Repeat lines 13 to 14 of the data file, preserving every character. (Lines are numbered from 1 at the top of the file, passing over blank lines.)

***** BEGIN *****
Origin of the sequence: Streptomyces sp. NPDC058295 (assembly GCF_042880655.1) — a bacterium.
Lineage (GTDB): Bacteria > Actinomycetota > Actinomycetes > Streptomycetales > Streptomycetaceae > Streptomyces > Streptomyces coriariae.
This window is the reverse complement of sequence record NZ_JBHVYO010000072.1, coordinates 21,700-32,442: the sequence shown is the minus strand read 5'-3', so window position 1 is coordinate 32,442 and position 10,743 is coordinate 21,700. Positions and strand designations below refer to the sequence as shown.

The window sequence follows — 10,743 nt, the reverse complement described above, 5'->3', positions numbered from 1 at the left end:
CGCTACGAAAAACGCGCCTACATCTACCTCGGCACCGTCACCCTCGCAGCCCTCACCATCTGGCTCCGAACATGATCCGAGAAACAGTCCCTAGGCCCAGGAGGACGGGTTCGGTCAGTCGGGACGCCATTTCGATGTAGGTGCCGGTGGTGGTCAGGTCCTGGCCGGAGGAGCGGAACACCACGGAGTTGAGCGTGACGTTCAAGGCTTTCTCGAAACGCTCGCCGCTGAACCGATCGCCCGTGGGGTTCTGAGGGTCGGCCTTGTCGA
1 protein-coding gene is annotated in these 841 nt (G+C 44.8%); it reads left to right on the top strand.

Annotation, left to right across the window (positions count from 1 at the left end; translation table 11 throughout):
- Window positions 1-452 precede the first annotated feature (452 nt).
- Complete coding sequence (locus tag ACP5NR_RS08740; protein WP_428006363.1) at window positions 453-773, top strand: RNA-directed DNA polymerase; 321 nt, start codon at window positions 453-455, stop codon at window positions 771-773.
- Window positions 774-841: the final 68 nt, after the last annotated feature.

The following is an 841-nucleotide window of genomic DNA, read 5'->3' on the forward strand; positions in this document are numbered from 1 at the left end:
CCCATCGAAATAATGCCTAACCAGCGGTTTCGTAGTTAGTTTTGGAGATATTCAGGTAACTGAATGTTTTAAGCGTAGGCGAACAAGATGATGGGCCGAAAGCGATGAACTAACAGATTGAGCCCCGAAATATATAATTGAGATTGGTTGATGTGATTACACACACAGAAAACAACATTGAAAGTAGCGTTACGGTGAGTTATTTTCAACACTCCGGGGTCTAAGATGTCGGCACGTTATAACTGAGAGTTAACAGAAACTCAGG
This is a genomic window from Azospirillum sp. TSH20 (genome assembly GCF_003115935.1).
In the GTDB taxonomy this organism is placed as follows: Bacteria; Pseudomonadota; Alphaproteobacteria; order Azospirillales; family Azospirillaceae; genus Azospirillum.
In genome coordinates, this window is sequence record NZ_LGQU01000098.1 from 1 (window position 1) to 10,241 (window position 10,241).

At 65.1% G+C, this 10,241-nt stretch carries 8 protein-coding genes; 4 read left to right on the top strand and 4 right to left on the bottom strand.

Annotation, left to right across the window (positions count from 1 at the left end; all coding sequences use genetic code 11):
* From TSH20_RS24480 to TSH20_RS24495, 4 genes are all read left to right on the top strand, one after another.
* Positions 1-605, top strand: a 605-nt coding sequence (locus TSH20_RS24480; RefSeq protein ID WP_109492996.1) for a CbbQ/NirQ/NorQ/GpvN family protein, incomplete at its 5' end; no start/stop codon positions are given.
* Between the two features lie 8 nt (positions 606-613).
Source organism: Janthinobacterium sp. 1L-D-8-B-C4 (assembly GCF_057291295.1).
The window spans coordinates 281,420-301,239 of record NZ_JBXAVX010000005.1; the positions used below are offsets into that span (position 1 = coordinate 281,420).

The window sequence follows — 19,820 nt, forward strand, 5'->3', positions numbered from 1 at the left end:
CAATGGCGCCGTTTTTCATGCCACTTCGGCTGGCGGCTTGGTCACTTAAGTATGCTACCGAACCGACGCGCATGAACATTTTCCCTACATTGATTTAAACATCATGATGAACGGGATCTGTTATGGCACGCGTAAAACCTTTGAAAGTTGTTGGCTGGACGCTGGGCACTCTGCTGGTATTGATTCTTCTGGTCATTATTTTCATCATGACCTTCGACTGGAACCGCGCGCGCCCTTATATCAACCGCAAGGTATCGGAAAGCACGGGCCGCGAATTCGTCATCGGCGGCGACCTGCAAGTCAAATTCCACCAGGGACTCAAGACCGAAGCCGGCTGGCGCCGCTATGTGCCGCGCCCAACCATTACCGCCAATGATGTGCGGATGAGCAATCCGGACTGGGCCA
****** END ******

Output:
This is a genomic window from Azospirillum sp. TSH20 (genome assembly GCF_003115935.1).
In the GTDB taxonomy this organism is placed as follows: Bacteria; Pseudomonadota; Alphaproteobacteria; order Azospirillales; family Azospirillaceae; genus Azospirillum.